SINGAPORE (Reuters) - Asia oil refining margins have more than tripled in the past four weeks to hit their highest since September 2017, Refinitiv data showed on Friday, after refiners cut output and tightened fuel supplies.
The complex refining margin for a typical Singapore refinery had rebounded to $9.37 a barrel at the close of Asia’s markets on Thursday, up from $2.74 a barrel on June 21, the lowest for June since 2003.
Profits for gasoline, naphtha, diesel, jet fuel and high-sulfur fuel oil rose this month after several refiners across Asia either reduced output or shut down plants for maintenance from late in the second-quarter after refining margins slumped to their lowest for the season since 2003.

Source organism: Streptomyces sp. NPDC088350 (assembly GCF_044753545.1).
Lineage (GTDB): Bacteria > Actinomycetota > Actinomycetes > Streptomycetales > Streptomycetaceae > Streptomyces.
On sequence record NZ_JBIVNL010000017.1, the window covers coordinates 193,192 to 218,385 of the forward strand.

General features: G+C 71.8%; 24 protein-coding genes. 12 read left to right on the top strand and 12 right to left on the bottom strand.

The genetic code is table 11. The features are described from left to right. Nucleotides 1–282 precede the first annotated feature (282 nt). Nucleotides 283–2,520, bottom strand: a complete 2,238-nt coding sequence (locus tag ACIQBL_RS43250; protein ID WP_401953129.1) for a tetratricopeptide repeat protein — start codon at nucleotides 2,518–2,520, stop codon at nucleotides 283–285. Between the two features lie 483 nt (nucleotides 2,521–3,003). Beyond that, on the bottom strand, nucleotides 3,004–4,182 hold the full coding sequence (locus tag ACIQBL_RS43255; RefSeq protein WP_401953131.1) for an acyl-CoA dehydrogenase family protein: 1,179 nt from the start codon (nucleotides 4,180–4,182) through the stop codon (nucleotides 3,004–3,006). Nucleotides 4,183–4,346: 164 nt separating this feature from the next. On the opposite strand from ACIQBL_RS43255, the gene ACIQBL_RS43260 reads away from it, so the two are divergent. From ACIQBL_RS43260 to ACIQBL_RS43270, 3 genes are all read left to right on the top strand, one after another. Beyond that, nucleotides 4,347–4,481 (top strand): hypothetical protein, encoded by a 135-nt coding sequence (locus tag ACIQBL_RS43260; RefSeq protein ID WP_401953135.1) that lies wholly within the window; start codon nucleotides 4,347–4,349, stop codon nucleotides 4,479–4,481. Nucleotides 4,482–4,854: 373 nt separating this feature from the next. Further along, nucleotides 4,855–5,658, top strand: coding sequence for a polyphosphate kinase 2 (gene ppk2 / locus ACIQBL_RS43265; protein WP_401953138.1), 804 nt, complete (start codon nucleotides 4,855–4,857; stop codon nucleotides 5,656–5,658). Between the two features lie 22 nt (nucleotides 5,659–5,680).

Refinery shutdowns in China also propped up the market as state oil majors cut back exports.
Refineries globally have also started to scale down high-sulfur fuel oil production six months ahead of a switch to lower sulfur marine fuel.
The International Maritime Organization (IMO) will require ships to burn fuel with 0.5% sulfur instead of the current 3.5% from the start of next year.
Reporting by Roslan Khasawneh, Seng Li Peng, Koustav Samanta, Jessica Jaganathan and Florence Tan; Editing by Joseph Radford